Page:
Real World Evidence & Market Access Summit USA

Dec 3, 2015 - Dec 4, 2015, Philadelphia

Leverage Real Life Data & Analytics for Value-based Market Access

Carpe IDMP: Leveraging the Commoditization of Scientific Data

Regulators, patients and payers are dragging pharma into the digital age, but can the machines make sense of it all?

The research firm, Gartner, publishes an annual analysis of our collective hopes for various technological buzz-words; a 'Hype-Cycle', plotting the level of expectation attached to any particular innovation or trend over time. In the most recent, 20th edition, Big Data is deemed to have completed its ascent of the 'Peak of Inflated Expectations' and must now slip inexorably into the 'Trough of Disillusionment' before it can rise, phoenix-like, onto a 'Plateau of Productivity'.

Hyperbole aside, this trajectory is not unrecognizable in Big Data's reputation among pharmaceutical executives. Those areas of the industry that follow more conventional rules of sales and marketing (notably over-the-counter products and, to a lesser extent, prescription medicines in those regions where direct-to-consumer advertising is legal), have surely benefitted from the ability to mine vast media and online information-seams. However, the ubiquitous promise of Big Data-assisted innovation in the life sciences has yet to materialize.

Yet, there are signs that the aforementioned era of productivity may be reached sooner than expected, signs most strikingly displayed in a recent edition of the journal PLOS Computational Biology. 

The Silicon Scientist

A mechanism to explain how individual cells, each containing identical DNA instructions, are able to coordinate, localize and limit their own replication to form complex 3D shapes - an arm, for example – has eluded biologists for more than a century. But now, a solution has been arrived at not by researchers, but by a computer at the Centre for Regenerative and Developmental Biology, Tufts University.

Daniel Lobo and Michael Levin set their computer the task of crunching through voluminous pharmacological, genetic and experimental data in an attempt to establish mechanisms of morphological regulation in a specific species of flatworm. Astonishingly, over the course of several days, the computer was not only able to derive a regulatory network that fit all experimental scenarios fed into it, it even hypothesized the involvement of two additional, previously unidentified biological products. The supposed interaction profiles of these two products led thus to two candidate genes, both of which had already been sequenced within the animal's genome, making the final model the most comprehensive and reliable explanation of planarian regeneration to date.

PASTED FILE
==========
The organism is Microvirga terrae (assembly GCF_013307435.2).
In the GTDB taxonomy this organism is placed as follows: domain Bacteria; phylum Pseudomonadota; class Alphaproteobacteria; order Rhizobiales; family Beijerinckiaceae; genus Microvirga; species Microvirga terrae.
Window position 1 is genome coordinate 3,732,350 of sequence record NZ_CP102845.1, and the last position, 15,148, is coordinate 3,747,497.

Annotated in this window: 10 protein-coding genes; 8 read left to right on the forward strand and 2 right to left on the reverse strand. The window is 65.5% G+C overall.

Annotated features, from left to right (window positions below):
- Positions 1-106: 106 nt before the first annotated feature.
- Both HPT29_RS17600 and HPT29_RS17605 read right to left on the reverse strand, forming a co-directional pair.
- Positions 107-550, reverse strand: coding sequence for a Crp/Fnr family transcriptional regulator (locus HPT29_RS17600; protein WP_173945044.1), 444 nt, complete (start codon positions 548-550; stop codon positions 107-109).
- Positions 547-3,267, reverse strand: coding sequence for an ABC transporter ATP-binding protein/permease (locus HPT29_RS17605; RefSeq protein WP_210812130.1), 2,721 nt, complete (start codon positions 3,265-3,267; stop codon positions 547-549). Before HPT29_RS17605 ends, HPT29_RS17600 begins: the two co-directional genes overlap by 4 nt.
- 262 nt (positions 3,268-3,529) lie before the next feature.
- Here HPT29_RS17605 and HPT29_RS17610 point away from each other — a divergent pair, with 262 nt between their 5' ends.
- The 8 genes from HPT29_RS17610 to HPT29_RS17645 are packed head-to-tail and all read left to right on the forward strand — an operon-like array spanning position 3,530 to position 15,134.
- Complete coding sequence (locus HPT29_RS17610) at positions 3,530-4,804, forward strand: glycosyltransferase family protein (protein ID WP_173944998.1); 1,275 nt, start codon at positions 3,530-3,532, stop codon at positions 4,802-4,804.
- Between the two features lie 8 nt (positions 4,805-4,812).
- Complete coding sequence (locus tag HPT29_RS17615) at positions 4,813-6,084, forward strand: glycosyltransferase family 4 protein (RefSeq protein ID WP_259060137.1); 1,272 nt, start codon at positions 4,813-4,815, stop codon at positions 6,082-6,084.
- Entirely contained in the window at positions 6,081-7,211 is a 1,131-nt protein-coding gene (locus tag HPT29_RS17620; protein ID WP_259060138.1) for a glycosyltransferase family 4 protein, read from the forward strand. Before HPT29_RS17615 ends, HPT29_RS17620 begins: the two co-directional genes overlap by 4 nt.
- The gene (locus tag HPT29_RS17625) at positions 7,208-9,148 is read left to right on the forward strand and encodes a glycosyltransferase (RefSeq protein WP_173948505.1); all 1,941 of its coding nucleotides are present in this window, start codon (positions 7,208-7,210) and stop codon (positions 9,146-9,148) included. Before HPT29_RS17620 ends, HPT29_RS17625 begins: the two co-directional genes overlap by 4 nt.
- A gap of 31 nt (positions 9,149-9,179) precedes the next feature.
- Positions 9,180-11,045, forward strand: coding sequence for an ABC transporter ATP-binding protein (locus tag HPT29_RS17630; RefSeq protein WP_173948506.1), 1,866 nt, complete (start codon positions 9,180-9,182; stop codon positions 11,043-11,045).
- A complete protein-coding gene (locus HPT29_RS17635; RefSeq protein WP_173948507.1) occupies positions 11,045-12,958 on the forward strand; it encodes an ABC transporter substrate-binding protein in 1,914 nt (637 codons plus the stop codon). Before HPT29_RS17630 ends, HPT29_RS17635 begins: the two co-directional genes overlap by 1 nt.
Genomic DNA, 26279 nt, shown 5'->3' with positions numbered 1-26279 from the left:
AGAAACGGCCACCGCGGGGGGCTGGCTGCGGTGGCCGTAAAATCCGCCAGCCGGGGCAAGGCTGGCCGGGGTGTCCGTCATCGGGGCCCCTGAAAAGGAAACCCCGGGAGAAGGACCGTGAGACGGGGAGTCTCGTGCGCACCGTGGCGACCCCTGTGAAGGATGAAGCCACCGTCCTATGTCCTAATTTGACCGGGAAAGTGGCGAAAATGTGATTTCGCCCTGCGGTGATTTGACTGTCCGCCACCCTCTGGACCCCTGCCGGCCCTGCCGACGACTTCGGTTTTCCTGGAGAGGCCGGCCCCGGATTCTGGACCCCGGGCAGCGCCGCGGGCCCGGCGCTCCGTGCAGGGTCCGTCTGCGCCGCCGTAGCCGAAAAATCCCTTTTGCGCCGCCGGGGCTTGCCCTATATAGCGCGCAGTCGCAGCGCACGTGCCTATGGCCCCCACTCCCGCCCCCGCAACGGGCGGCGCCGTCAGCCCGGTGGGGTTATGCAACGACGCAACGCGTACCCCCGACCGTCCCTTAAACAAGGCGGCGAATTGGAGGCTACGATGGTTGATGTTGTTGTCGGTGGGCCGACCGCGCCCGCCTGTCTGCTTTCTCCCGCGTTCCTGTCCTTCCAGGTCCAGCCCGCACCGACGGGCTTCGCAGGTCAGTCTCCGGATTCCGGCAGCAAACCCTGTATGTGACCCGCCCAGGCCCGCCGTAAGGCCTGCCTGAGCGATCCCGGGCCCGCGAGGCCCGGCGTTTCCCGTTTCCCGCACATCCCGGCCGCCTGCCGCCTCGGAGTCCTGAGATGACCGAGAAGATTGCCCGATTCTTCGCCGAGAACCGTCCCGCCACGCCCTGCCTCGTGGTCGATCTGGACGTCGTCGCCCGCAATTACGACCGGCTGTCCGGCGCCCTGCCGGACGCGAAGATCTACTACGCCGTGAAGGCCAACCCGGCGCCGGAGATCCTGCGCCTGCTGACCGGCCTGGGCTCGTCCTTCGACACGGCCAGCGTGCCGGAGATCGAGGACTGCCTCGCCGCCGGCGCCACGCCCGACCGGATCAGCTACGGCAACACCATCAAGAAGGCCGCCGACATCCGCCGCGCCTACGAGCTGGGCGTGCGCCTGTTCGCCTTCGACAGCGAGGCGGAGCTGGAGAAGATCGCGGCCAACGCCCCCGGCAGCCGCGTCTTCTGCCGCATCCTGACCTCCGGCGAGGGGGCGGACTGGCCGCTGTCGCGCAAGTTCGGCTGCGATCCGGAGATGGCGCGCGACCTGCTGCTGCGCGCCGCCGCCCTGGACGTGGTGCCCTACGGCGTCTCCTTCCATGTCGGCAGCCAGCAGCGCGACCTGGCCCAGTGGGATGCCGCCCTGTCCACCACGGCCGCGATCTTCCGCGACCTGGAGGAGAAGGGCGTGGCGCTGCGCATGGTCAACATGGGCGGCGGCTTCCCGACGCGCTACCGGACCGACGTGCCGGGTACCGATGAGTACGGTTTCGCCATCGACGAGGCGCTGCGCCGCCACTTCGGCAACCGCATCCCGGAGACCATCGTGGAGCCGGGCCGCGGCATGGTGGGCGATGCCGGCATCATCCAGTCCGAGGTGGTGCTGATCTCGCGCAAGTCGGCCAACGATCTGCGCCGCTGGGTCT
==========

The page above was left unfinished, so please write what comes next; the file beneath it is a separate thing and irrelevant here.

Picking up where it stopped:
Lobo and Levin's findings will hopefully lead to advancements within the field of regenerative medicine, but the success of their method has more momentous and wide-reaching implications, provided certain hurdles can be overcome. 

Although the actual computer run-time was relatively short, the necessary preparatory work was completed over more than a year. The principle difficulty the duo faced was the lack of standardization in the experimental data, or in the mathematical relationships that would describe that data. This is a problem common to most data-sets aggregated from different sources and is one of the key challenges associated with Big Data analytics. 

The Regulators' Digital Decree

In an ideal world, at least from an information science perspective, all data would be codified according to rigorous and universal system of conventions, thus harmonizing across conditions, companies, regions and languages. The pharmaceutical industry has had to implement a degree of standardization, for example the MedDRA dictionary of adverse events, but for the most part there is no overarching and industry-wide system governing how their accumulated information is structured and recorded. 

Indeed, many of the world's regulatory authorities consider this lack of standardization to be an obstacle to their effective monitoring of drug safety. This is because it hinders the reliable tracking of product batches and, significantly, the performance of meta-analyses on accumulated pharmacovigilance data (for example, analyses of different brands of the same drug being produced by different companies; of products originating from the same manufacturing facility; or of products with similar therapeutic class or indication). 

Cue the entry of the ISO Identification of Medicinal Products (IDMP) standard, a multi-stakeholder effort to digitize and harmonize information pertaining to the origin, composition, manufacture, licensing and clinical particulars of medicines. The European Commission (EC) has already set a mandate for the implementation of IDMP in the EU and other regions, including the US and Canada, have set direction to follow suit. 

Aggregating and preparing the data required for IDMP will prove a considerable challenge for most companies with large product portfolios, especially if they were accumulated inorganically, hence both industry and regulators are currently seeking to negotiate (essentially, to postpone) the EC's 2016 deadline. And yet IDMP is only the most recent and visible manifestation of a more fundamental trend; the rise of Health Level Seven (HL7)-based architecture. 

Bringing Order out of Chaos

HL7 is a standards developer, like ISO with whom they work closely, and together these two organizations provide a basis for the interoperability of healthcare data. Whenever a hospital needs to transfer information about a patient or a clinical test, be it internally or to an outside institution, the chances are they'll do so via a HL7-based message. However the evolving healthcare landscape is increasingly bringing together patients, clinicians, payors, researchers, and industry, meaning inter-hospital communication is no longer the only requirement.